Running live tutorials in Teams
Guidance on how to run live tutorials, best practice on how to use the lobby and record sessions
Join the session yourself
As the organiser and host of a teaching session, you will have scheduled the Teams tutorial or meeting in advance. To join the session, find the meeting in either your Outlook Calendar, or the Calendar view in Microsoft Teams. Click on the meeting and click Join.
When teaching, try to enter the Teams meeting a little early. This is an opportunity to double check your audio and video. It also gives reassurance to students that they have found the right place.
Admit participants from the waiting room.
Students who are not signed in to Office365 or Teams when they join the Teams meeting will enter the waiting room as Guests and have to be manually admitted to the event. This may also apply if your Teams event includes external guests, e.g. NHS staff.
When a Guest arrives in the waiting room, you will see a message in the centre of the screen and you will have to select "admit". If there are lots of Guests, you can admit them from the participants list.
You should encourage your students to sign in to Office365 before joining the meeting as admitting multiple Guests could be a security risk, you may not be able to be sure who they are and Guests have limited functionality. Guests will only see the text chat during the meeting. They may also be unable to access any hyperlinks to Office 365 documents you share during the session.
You can send a written message to participants. Other participants can also send messages. Click the Show Conversation button to open the chat panel.
Some teachers find participant chat distracting and difficult to handle. You should set expectations at the start on how students should use chat and how you will respond. Text chat is good for asking questions, answering questions, and sharing links. Remind students that chat should stay on-topic and appropriate.
Live Captions and Transcripts
You view live automated captions during your live tutorial, each person wanting to view the captions has add them to their view. Guidance on this is included in the Captions and Transcription drop-down of the general Teams meeting guidance.
You can also add captions to recordings and guidance is provided below.
Record the session
Before starting to record a session you should inform your students. You should also note that Teams recording does not include any privacy filters and names, chat and any video will all be included in your recording. If you need greater privacy options on your recordings you should use Collaborate.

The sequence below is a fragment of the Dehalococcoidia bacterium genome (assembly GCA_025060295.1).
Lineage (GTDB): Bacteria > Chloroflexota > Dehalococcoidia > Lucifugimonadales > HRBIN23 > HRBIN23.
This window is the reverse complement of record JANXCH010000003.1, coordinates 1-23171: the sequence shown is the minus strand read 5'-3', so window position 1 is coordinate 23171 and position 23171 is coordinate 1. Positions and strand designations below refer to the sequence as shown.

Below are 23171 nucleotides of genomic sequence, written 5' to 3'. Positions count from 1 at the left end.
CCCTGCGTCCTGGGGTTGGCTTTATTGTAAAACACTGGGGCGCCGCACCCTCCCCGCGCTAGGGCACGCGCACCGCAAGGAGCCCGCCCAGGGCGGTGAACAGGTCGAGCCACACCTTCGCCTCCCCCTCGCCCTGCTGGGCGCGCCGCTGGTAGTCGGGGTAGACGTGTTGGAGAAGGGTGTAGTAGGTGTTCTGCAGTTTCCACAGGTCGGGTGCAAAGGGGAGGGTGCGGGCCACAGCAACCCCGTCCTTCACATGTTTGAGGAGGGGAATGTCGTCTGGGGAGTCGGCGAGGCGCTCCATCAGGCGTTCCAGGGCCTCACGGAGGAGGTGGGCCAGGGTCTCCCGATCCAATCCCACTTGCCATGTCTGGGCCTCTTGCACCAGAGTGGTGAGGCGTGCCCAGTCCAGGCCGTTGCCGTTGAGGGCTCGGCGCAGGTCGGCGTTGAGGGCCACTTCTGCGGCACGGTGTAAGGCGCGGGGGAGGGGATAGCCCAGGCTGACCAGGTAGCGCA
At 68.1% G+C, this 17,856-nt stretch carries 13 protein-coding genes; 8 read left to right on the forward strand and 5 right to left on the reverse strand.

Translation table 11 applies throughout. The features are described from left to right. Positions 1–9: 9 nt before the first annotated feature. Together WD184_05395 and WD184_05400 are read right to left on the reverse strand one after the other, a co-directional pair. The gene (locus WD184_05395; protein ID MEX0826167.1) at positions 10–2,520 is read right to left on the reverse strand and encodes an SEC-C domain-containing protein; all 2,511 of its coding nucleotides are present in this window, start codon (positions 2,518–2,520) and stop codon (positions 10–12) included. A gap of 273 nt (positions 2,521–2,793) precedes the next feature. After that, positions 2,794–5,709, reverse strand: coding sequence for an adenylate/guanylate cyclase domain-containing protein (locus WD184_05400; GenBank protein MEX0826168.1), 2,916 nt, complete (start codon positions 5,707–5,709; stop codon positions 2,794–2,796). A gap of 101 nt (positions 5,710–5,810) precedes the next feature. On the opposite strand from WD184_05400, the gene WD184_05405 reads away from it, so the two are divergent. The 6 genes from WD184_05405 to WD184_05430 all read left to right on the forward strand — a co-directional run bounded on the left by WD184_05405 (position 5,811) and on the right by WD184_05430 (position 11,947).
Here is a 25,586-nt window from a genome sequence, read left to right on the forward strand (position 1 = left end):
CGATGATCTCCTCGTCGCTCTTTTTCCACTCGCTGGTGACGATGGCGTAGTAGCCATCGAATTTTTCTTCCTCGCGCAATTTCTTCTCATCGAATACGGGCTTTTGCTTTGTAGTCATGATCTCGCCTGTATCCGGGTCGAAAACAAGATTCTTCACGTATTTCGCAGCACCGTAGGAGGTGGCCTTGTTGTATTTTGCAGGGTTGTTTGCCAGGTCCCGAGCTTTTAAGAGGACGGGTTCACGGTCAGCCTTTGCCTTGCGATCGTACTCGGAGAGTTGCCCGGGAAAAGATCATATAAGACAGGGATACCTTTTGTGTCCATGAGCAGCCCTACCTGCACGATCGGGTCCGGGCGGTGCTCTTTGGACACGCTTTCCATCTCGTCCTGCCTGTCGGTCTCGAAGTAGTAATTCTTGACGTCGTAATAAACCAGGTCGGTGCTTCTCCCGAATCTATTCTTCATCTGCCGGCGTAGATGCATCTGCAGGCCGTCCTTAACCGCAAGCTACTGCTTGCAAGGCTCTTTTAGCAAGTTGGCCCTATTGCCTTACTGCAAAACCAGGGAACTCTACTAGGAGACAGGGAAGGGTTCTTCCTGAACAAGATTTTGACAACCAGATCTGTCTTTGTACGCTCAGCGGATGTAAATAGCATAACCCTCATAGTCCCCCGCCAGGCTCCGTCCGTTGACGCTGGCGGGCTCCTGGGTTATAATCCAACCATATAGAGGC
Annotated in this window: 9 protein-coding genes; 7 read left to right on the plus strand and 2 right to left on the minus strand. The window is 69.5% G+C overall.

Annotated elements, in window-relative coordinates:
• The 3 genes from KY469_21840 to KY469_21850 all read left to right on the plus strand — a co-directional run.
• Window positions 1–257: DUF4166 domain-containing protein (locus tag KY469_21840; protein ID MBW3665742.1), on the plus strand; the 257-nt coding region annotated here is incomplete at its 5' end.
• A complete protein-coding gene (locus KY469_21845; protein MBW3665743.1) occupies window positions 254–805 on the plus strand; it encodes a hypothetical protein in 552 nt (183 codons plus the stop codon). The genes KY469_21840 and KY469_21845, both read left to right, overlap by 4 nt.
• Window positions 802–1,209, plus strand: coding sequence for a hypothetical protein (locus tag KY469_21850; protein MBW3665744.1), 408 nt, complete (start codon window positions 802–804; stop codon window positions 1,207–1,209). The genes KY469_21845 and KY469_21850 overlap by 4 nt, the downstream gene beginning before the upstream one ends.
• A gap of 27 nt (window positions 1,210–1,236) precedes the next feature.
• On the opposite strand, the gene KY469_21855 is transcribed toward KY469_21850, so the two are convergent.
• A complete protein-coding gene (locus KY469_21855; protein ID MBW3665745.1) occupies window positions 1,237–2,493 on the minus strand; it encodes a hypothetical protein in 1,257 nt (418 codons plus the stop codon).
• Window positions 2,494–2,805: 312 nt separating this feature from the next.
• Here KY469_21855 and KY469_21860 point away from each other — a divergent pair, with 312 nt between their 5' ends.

You can start a recording at any time during the session.
- At the top of the window, click the … (three dots) to open the More Actions menu.
- Click Start Recording. A banner will appear at the top of the window to state that recording is happening. You should let participants know that the session is being recorded.
- To stop recording, click … again, and choose Stop recording.
- A link to the Teams recording will appear in the meeting chat. For a long recording, this link may take some time to appear.
- For Teams Meetings held in a Channel, the recording will be stored in the Team and channel. For Meetings where you invited everyone directly, without a channel, the recording will be stored in your OneDrive, in a folder called 'Recording'.
- Wherever the recording is stored, a link to the location will appear in the meeting chat. For a long recording, this link may take some time to appear.
- For meetings recorded in a Channel:
- Recordings will be deleted at the same time the Team is deleted.
- Currently although live captions can be watched during the session, no transcription will be made. This means that users watching the recording will not be able to view captions. This is a limitation and Microsoft have said this will be fixed soon.
- You can copy recordings to other services if you need the recordings to be available outside the lifespan of the Team or would like the session to be automatically captioned.
Small discussion groups in breakout rooms
In a larger teaching event, you may want to split students into smaller groups for discussion. You do this by opening a number of breakout rooms.
Only the Meeting Organiser can manage breakout rooms, opening and closing rooms while the event is live.
For detailed instructions on using breakout rooms in Teams, see the advice on Breakout Rooms.
Read the guidance for detailed information on Teams features you may want to use during your meeting such as how to share your screen or change your view.